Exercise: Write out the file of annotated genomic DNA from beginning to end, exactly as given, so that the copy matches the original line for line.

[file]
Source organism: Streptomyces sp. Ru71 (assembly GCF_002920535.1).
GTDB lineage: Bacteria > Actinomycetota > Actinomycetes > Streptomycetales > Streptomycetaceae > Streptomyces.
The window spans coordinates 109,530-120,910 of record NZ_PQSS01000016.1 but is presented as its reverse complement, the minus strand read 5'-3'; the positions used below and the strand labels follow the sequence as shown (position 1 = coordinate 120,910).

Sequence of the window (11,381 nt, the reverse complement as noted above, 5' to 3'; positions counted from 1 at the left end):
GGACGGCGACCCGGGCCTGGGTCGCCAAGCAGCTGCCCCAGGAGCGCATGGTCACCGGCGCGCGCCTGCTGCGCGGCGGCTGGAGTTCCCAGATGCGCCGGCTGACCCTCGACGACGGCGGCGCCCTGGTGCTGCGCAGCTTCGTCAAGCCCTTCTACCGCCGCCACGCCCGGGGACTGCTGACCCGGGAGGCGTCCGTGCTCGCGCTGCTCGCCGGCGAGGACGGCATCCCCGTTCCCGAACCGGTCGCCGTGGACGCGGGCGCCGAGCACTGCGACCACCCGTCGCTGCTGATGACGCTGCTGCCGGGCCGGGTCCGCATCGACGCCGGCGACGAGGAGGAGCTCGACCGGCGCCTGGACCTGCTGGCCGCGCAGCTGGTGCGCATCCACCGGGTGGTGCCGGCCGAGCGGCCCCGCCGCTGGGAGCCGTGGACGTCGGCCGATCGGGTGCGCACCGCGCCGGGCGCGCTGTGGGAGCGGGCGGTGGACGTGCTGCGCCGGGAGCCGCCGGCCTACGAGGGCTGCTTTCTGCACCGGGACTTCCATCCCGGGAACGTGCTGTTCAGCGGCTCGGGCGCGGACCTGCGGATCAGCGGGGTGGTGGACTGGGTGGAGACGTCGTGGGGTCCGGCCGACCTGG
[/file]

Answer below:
Source organism: Streptomyces sp. Ru71 (assembly GCF_002920535.1).
GTDB lineage: Bacteria > Actinomycetota > Actinomycetes > Streptomycetales > Streptomycetaceae > Streptomyces.
The window spans coordinates 109,530-120,910 of record NZ_PQSS01000016.1 but is presented as its reverse complement, the minus strand read 5'-3'; the positions used below and the strand labels follow the sequence as shown (position 1 = coordinate 120,910).

Sequence of the window (11,381 nt, the reverse complement as noted above, 5' to 3'; positions counted from 1 at the left end):
GGACGGCGACCCGGGCCTGGGTCGCCAAGCAGCTGCCCCAGGAGCGCATGGTCACCGGCGCGCGCCTGCTGCGCGGCGGCTGGAGTTCCCAGATGCGCCGGCTGACCCTCGACGACGGCGGCGCCCTGGTGCTGCGCAGCTTCGTCAAGCCCTTCTACCGCCGCCACGCCCGGGGACTGCTGACCCGGGAGGCGTCCGTGCTCGCGCTGCTCGCCGGCGAGGACGGCATCCCCGTTCCCGAACCGGTCGCCGTGGACGCGGGCGCCGAGCACTGCGACCACCCGTCGCTGCTGATGACGCTGCTGCCGGGCCGGGTCCGCATCGACGCCGGCGACGAGGAGGAGCTCGACCGGCGCCTGGACCTGCTGGCCGCGCAGCTGGTGCGCATCCACCGGGTGGTGCCGGCCGAGCGGCCCCGCCGCTGGGAGCCGTGGACGTCGGCCGATCGGGTGCGCACCGCGCCGGGCGCGCTGTGGGAGCGGGCGGTGGACGTGCTGCGCCGGGAGCCGCCGGCCTACGAGGGCTGCTTTCTGCACCGGGACTTCCATCCCGGGAACGTGCTGTTCAGCGGCTCGGGCGCGGACCTGCGGATCAGCGGGGTGGTGGACTGGGTGGAGACGTCGTGGGGTCCGGCCGACCTGG